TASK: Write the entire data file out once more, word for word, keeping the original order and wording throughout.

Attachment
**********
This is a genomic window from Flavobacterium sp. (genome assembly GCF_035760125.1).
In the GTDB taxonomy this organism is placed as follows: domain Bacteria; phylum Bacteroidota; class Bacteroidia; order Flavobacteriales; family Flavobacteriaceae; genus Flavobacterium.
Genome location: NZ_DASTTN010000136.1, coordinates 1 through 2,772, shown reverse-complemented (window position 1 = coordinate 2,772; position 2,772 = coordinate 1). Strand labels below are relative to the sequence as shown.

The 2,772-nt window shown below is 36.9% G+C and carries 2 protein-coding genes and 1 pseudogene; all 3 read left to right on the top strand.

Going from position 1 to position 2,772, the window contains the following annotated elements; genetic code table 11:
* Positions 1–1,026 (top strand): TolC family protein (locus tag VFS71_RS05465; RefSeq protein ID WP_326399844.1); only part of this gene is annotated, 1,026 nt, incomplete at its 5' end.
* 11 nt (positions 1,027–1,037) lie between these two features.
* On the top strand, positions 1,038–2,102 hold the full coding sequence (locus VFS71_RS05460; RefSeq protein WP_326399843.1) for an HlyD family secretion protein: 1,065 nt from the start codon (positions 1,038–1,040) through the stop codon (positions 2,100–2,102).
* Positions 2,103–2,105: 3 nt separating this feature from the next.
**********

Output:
This is a genomic window from Flavobacterium sp. (genome assembly GCF_035760125.1).
In the GTDB taxonomy this organism is placed as follows: domain Bacteria; phylum Bacteroidota; class Bacteroidia; order Flavobacteriales; family Flavobacteriaceae; genus Flavobacterium.
Genome location: NZ_DASTTN010000136.1, coordinates 1 through 2,772, shown reverse-complemented (window position 1 = coordinate 2,772; position 2,772 = coordinate 1). Strand labels below are relative to the sequence as shown.

The 2,772-nt window shown below is 36.9% G+C and carries 2 protein-coding genes and 1 pseudogene; all 3 read left to right on the top strand.

Going from position 1 to position 2,772, the window contains the following annotated elements; genetic code table 11:
* Positions 1–1,026 (top strand): TolC family protein (locus tag VFS71_RS05465; RefSeq protein ID WP_326399844.1); only part of this gene is annotated, 1,026 nt, incomplete at its 5' end.
* 11 nt (positions 1,027–1,037) lie between these two features.
* On the top strand, positions 1,038–2,102 hold the full coding sequence (locus VFS71_RS05460; RefSeq protein WP_326399843.1) for an HlyD family secretion protein: 1,065 nt from the start codon (positions 1,038–1,040) through the stop codon (positions 2,100–2,102).
* Positions 2,103–2,105: 3 nt separating this feature from the next.